22

Initial Population.

(Here each chromosome encodes real value of corre-

sponding to K centres)

Fitness computation using ζ. (see Eqn. (1))

Repeat

Roulette Wheel Selection.

Crossover.

Mutation.

Fitness Computation.

Until (termination criteria are met)

Figure 1: GACC Algorithm.

tool which has successful applications in a wide range

of combinatorial as well as functional optimization

problems. The fact motivated researchers to use a SA

to optimize the clustering problem where it provides

near optimal solutions of an objective or ﬁtness func-

tion in complex, large and multimodal landscapes. In

Simulated Annealing based Crisp Clustering (SACC)

a string or conﬁguration encodes d × K cluster cen-

tres. Subsequently the string is updated using the new

centres, computed as a mean. Thereafter the energy

function, ζ, is computed as per Eqn. (1). The cur-

rent string is perturbed using the mutation operation

as discussed for GACC. This way, perturbation of a

string yields a new string. It’s energy is also computed

in a similar fashion. If the energy of the new string

(E(s)) is less than that of the current string (E(p)), the

new string is accepted. Otherwise the newstring is ac-

cepted based on a probability

exp(−(E(s)−E(p)))

T

where

T is the current temperature of the SA process. Fig. 2

describes the SACC algorithm in detail.

3 ANN BASED CLASSIFIER

The ANN classiﬁer (Fig. 3) algorithm used in this

article implements a three layer feed-forward neu-

ral network with a hyperbolic tangent function for

the hidden layer and the softmax function (Andersen

et al., 1997) for the out put layer. Using softmax, out-

put of ith output neuron is given by:

P

i

=

e

q

i

∑

K

j=1

e

q

j

(2)

where q

i

the net input to the ith output neuron, and K

is the number of output neurons. The use of softmax

makes it possible to interpret the outputs as probabil-

ities. The number of neurons in the input layer is d,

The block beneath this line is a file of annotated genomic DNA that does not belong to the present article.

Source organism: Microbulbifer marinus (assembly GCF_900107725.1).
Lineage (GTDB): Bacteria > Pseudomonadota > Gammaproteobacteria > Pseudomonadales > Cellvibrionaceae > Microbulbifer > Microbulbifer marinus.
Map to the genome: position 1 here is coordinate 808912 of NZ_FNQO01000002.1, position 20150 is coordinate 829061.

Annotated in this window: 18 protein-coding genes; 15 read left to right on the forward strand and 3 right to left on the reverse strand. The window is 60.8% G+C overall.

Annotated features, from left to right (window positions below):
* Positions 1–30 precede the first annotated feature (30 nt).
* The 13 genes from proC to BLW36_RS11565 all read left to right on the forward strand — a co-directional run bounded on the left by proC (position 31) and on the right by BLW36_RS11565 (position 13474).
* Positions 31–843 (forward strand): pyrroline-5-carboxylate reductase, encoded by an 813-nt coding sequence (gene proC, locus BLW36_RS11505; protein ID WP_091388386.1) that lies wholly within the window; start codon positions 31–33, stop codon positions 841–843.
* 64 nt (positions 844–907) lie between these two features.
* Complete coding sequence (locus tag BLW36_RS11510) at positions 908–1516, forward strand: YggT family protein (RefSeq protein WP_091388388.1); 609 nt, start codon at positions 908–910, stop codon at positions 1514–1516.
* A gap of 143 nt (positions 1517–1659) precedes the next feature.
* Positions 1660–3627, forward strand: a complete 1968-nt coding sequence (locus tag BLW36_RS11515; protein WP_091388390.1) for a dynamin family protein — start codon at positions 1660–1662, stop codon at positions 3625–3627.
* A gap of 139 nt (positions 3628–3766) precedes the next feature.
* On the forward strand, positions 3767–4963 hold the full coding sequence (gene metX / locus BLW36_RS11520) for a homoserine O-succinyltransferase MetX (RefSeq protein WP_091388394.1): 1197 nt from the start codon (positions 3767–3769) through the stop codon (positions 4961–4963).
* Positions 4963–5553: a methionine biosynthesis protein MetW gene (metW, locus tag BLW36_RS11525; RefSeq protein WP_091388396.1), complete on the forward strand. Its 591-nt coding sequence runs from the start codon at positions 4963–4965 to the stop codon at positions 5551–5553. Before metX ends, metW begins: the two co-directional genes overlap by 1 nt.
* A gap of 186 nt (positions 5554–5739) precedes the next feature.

where d is the number of features of the input data

set. The number of neurons in the output layer is

K, where K is the number of classes. The ith out-

put neuron provides the class membership degree of

p = Random initial conﬁguration.

(Here each chromosome encodes real value of corre-

sponding to K centres)

T = T

max

.

E(p) = Energy of p is computed using Eqn. (1).

while( T ≥ T

min

)

for i = 1 to k

s = Perturb ( p ).

E(s) = Energy of s is computed using Eqn. (1).

if (E(s) - E(p) < 0 )

Set p = s and E(p) = E(s)

else

if (rand(0,1) <

exp(−(E(s)−E(p)))

T

)

Set p = s and E(p) = E(s)

end if

end if

end for

T= T×r. /* 0 < r < 1 */

end while

Figure 2: SACC Algorithm.

Figure 3: Three layer feed-forward ANN classiﬁer model.

the input pattern to the ith class. The number of hid-

den layer neurons is taken as 2× d. The weights are

optimized with a maximum a posteriori (MAP) ap-

proach; cross-entropy error function augmented with

a Gaussian prior over the weights. The regularization

is determined by MacKay’s ML-II scheme (MacKay,

1992). Outlier probability of training examples is also

estimated (Sigurdsson et al., 2002). Fig. 3 shows the

feed-forward ANN classiﬁer model.

4 PROPOSED TECHNIQUE

4.1 Differential Evolution based Crisp

Clustering

Differential Evolution (Storn and Price, 1995; Storn

and Price, 1997) is a relatively recent heuristic de-

signed to optimize problems over continuous do-

mains. In DECC, Each vector is a sequence of real

numbers representing the K cluster centres. For an d-

dimensional space, the length of a vector is l = d × K,

IMPROVEMENT OF DIFFERENTIAL CRISP CLUSTERING USING ANN CLASSIFIER FOR UNSUPERVISED

PIXEL CLASSIFICATION OF SATELLITE IMAGE

23

where the ﬁrst d positions represent the ﬁrst cluster

centre, the next d positions represent those of the sec-

ond cluster centre, and so on. The K cluster centres

encoded in each vector are initialized to K randomly

chosen points from the data set. This process is re-

peated for each of the P vectors in the population,

where P is the size of the population. The kth individ-

ual vector of the population at time-step (generation)

t has l components (d × K), i.e.,

G

k

(t) = [G

k,1

(t), G

k,2

(t), . . . , G

k,l

(t)] (3)

For each target vector G

k

(t) that belongs to the cur-

rent population, three randomly selected vectors from

the current population is used. In other words the lth

component of each trial offspring is generated as fol-